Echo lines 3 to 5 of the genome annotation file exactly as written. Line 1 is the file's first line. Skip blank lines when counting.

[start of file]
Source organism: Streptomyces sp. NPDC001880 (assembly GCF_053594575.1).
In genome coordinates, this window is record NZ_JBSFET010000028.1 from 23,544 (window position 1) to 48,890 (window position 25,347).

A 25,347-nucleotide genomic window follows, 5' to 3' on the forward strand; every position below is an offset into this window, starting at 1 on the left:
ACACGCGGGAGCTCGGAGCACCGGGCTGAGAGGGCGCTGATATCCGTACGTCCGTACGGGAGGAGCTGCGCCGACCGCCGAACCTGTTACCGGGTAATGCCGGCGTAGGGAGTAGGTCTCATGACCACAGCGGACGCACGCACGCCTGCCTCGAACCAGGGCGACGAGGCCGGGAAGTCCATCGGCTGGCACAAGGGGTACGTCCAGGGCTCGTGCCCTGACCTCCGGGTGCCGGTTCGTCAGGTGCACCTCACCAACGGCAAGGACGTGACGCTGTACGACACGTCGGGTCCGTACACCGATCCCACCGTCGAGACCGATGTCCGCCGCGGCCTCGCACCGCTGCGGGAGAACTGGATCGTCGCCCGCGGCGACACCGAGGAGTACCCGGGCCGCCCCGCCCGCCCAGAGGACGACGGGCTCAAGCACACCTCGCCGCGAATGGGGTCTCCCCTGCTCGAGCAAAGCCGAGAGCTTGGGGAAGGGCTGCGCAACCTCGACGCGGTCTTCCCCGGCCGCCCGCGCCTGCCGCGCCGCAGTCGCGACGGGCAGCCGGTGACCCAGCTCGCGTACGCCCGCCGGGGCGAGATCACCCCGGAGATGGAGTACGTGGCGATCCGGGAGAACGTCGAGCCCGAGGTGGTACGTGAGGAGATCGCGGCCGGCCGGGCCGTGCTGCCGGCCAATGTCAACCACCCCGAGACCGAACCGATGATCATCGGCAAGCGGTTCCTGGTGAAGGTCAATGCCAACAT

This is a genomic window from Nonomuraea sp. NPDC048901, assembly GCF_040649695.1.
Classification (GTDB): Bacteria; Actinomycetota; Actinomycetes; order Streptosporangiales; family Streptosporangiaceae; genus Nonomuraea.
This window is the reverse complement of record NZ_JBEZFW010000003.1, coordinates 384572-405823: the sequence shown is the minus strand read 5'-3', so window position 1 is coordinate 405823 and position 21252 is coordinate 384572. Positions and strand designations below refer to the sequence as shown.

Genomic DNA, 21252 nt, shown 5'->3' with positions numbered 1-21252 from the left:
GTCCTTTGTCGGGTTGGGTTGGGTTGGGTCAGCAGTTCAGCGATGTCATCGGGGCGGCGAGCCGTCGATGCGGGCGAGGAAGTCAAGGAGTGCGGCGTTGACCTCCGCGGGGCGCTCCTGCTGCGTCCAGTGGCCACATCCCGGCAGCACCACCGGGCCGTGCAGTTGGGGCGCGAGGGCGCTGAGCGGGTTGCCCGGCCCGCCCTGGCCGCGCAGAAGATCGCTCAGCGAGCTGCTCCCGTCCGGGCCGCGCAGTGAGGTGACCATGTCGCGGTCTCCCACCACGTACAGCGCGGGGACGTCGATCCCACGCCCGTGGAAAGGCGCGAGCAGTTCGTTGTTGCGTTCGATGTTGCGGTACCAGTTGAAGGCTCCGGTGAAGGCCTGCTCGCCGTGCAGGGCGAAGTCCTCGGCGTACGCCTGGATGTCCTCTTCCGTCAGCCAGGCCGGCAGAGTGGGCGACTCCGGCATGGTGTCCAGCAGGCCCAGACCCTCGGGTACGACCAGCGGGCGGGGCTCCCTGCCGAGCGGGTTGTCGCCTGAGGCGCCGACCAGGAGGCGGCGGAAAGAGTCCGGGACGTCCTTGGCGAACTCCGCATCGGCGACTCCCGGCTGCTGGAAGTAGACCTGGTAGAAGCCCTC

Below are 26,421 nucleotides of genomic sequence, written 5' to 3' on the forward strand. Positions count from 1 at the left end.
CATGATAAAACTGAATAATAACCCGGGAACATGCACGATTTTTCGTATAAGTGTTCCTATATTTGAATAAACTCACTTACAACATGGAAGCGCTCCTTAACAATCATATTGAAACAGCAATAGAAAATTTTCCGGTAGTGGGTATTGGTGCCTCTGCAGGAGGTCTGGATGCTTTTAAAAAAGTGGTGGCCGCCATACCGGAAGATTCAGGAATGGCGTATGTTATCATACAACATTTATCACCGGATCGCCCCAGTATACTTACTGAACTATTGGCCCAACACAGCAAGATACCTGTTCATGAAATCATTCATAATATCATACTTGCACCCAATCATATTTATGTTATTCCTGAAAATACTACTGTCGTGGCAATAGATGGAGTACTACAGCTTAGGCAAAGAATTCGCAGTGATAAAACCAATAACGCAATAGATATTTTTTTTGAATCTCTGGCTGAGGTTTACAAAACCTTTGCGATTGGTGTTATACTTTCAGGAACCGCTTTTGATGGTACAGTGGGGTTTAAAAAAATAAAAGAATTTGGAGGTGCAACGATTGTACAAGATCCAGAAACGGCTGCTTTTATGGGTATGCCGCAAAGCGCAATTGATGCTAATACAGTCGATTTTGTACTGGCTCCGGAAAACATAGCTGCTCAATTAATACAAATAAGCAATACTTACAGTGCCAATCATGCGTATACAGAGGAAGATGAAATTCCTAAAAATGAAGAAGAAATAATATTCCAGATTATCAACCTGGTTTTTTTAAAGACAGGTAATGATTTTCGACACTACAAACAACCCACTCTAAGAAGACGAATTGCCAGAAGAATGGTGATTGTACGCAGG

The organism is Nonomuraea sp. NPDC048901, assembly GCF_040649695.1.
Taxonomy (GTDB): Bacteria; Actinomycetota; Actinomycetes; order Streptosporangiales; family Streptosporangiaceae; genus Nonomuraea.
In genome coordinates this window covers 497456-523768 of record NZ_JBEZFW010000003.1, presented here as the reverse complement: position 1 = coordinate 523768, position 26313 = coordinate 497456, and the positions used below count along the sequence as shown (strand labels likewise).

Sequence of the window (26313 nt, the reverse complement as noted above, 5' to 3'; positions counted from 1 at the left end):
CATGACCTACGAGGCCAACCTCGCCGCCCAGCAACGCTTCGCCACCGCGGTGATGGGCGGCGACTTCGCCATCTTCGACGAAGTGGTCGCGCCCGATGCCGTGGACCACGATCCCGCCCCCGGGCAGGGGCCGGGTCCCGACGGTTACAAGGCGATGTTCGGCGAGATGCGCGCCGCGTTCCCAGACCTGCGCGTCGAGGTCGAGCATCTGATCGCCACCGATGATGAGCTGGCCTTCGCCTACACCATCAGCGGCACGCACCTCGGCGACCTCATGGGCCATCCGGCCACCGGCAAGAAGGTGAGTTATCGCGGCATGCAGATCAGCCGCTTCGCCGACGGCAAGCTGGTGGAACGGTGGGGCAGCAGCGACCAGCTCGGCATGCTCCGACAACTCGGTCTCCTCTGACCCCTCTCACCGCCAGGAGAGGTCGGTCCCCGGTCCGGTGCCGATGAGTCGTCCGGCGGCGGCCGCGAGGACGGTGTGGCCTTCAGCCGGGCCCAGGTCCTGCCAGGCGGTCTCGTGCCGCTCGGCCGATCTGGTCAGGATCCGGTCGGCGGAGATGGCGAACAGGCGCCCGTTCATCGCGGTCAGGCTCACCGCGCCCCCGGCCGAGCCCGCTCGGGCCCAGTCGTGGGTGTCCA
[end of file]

A 25,347-nucleotide genomic window follows, 5' to 3' on the forward strand; every position below is an offset into this window, starting at 1 on the left:
ACACGCGGGAGCTCGGAGCACCGGGCTGAGAGGGCGCTGATATCCGTACGTCCGTACGGGAGGAGCTGCGCCGACCGCCGAACCTGTTACCGGGTAATGCCGGCGTAGGGAGTAGGTCTCATGACCACAGCGGACGCACGCACGCCTGCCTCGAACCAGGGCGACGAGGCCGGGAAGTCCATCGGCTGGCACAAGGGGTACGTCCAGGGCTCGTGCCCTGACCTCCGGGTGCCGGTTCGTCAGGTGCACCTCACCAACGGCAAGGACGTGACGCTGTACGACACGTCGGGTCCGTACACCGATCCCACCGTCGAGACCGATGTCCGCCGCGGCCTCGCACCGCTGCGGGAGAACTGGATCGTCGCCCGCGGCGACACCGAGGAGTACCCGGGCCGCCCCGCCCGCCCAGAGGACGACGGGCTCAAGCACACCTCGCCGCGAATGGGGTCTCCCCTGCTCGAGCAAAGCCGAGAGCTTGGGGAAGGGCTGCGCAACCTCGACGCGGTCTTCCCCGGCCGCCCGCGCCTGCCGCGCCGCAGTCGCGACGGGCAGCCGGTGACCCAGCTCGCGTACGCCCGCCGGGGCGAGATCACCCCGGAGATGGAGTACGTGGCGATCCGGGAGAACGTCGAGCCCGAGGTGGTACGTGAGGAGATCGCGGCCGGCCGGGCCGTGCTGCCGGCCAATGTCAACCACCCCGAGACCGAACCGATGATCATCGGCAAGCGGTTCCTGGTGAAGGTCAATGCCAACAT

This is a genomic window from Nonomuraea sp. NPDC048901, assembly GCF_040649695.1.